Probationary period
It is not mandatory to include the terms of an employee’s probation in the contract of employment, even though it is advisable. An employee’s probation can be given to last up to one year period. An employer can end the contract of an employee who is on probation, however, such employee has the right to make claims for an unfair dismissal.

Annual leave
All employees have the right to a paid day off during the national holidays of New Year’s Day, St. Patrick’s Day, Easter Monday, First Monday in May, Last Monday in October, Christmas Day and St. Stephen’s Day. Additionally, an employee is eligible for a statutory minimum of 4 weeks annual vacation if he has worked a minimum of 1,365 hours during the leave year; or one-third of his work week if he has worked no fewer than 117 hours per calendar month; or 8 percent of the accumulative hours he has worked in a leave year, conditional on a maximum of 4 working weeks. Under 16s who are undertaking an internship are entitled to 21 days’ paid leave.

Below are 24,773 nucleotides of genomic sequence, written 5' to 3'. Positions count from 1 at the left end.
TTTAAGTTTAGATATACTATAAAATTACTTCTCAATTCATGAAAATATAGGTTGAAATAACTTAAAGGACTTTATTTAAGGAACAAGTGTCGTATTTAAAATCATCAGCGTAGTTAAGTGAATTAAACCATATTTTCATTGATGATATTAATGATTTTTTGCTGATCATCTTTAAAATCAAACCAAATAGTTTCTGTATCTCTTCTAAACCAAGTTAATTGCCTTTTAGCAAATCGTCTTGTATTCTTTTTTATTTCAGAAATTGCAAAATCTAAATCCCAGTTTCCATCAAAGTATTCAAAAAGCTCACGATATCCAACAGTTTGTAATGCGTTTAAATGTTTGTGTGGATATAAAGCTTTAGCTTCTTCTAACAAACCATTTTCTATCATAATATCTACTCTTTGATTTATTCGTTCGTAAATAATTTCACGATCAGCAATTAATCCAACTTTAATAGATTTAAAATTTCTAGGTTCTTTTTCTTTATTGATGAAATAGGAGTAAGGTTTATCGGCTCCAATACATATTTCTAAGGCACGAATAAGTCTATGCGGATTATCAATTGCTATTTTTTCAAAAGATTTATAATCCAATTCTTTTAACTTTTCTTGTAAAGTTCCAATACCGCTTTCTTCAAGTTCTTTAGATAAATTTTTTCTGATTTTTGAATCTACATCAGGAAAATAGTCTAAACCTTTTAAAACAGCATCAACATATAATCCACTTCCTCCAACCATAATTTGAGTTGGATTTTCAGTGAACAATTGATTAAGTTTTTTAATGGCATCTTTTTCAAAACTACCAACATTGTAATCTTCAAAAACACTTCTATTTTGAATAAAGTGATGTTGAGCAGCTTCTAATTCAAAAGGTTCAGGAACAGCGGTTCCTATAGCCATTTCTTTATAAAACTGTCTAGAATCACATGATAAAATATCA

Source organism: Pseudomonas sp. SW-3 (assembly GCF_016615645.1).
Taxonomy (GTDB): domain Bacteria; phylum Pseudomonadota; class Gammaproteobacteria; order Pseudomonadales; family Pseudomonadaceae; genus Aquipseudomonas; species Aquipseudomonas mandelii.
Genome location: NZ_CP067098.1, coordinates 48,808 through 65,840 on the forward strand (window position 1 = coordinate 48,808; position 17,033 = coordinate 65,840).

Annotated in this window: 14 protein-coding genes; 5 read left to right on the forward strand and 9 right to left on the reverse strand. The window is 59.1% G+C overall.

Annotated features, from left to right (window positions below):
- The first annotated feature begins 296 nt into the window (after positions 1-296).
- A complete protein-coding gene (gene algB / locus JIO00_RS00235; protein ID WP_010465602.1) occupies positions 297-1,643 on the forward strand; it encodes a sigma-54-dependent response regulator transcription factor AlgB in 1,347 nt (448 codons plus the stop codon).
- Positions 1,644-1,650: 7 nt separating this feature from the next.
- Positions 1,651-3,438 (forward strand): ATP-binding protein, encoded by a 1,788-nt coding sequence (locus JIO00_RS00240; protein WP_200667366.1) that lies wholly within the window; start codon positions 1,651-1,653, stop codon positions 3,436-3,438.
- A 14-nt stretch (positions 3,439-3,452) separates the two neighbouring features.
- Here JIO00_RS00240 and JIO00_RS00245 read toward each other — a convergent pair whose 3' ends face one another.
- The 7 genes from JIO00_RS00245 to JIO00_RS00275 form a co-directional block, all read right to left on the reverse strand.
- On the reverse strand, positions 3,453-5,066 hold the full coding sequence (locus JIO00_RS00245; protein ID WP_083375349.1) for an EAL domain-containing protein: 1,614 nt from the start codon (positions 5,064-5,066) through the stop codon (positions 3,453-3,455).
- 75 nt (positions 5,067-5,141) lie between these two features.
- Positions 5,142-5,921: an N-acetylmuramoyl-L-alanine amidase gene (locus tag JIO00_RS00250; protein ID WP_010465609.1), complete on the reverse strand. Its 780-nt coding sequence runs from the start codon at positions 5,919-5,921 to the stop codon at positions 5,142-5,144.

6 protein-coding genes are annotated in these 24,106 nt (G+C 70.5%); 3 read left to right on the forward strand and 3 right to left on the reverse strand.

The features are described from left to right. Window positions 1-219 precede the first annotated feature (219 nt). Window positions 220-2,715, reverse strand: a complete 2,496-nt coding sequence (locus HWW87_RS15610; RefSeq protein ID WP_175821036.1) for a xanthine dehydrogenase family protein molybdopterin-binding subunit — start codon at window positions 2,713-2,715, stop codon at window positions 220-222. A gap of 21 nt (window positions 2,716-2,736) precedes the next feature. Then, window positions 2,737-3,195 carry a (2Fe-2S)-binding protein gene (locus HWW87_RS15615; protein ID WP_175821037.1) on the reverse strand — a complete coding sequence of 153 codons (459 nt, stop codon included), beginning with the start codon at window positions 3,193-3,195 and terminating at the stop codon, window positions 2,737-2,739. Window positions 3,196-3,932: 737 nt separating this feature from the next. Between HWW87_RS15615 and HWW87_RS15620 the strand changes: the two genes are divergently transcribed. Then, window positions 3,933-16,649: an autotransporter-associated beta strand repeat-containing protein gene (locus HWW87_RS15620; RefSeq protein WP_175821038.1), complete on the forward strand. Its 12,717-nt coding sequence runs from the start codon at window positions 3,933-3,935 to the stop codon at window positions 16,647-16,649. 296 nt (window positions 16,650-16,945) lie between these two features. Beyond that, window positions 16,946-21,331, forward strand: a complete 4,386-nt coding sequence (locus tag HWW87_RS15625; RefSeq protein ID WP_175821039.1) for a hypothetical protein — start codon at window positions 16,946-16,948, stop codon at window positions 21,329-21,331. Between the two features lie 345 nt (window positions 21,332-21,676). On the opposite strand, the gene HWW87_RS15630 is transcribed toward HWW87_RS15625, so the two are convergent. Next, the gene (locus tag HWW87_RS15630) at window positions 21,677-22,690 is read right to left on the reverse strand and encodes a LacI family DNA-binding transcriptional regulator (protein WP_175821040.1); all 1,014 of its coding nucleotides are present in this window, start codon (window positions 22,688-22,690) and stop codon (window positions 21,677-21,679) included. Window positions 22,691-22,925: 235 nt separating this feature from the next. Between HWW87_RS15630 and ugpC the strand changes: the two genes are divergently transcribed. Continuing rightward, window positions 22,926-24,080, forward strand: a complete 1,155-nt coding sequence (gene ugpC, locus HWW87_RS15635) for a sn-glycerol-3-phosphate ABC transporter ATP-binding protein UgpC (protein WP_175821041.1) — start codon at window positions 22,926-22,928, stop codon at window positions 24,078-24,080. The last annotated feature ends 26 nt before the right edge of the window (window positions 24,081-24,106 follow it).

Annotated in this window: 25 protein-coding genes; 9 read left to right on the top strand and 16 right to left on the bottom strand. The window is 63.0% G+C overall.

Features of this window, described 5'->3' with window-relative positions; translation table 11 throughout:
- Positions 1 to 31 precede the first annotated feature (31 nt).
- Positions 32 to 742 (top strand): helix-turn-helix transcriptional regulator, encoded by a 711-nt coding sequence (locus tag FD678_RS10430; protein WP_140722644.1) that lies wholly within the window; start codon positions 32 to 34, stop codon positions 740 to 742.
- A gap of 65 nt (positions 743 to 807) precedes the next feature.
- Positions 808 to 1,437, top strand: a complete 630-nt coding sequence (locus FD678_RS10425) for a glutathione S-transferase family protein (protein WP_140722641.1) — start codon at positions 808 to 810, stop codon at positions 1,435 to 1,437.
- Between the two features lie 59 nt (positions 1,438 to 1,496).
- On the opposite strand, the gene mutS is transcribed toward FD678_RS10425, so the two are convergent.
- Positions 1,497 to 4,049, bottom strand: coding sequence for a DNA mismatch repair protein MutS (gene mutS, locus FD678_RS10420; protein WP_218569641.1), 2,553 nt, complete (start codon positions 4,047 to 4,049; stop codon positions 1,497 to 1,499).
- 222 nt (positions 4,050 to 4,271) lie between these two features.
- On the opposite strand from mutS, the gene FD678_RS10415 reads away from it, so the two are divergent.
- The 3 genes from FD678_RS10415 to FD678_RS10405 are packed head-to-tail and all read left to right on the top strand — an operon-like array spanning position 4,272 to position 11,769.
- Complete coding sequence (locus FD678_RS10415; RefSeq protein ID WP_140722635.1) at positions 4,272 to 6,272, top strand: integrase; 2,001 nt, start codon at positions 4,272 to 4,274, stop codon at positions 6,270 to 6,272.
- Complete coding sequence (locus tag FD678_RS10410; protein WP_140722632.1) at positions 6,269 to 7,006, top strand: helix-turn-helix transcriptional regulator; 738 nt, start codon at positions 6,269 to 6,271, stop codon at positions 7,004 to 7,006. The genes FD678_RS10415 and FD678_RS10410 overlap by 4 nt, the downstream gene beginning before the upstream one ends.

Parental leave
Employers are required to give their pregnant employees a paid time off during their pregnancy and after childbirth for medical care. Pregnant employees are entitled to 26 weeks maternity leave which may not be paid for by the employee. A female employee who has participated in the social insurance program and has accumulated sufficiently through her contributions in the preceding year of her maternity leave is eligible for a maternity pay from the state social welfare, usually paid at the rate of 80 percent of her total earnings. An employee can also request for an extra 16 weeks of unpaid maternity leave. It is obligatory for an employee to notify her employer in writing of her intention to go on a maternity leave at least 4 weeks before the time. Male employees who have new babies by adoption or birth are entitled to 2 weeks paternity leave, which must be taken within 6 weeks of welcoming the baby.

Sick leave
Employers have no legal obligation to provide their sick employees with sick pay, although most employers still make provision for that. Employers who run a sick pay scheme usually include the terms of the payment in an employment contract. More often than not, employers allow for a complete payment of the employee’s wage for the first 3 months of sick absence and 50 percent of his wage thereafter.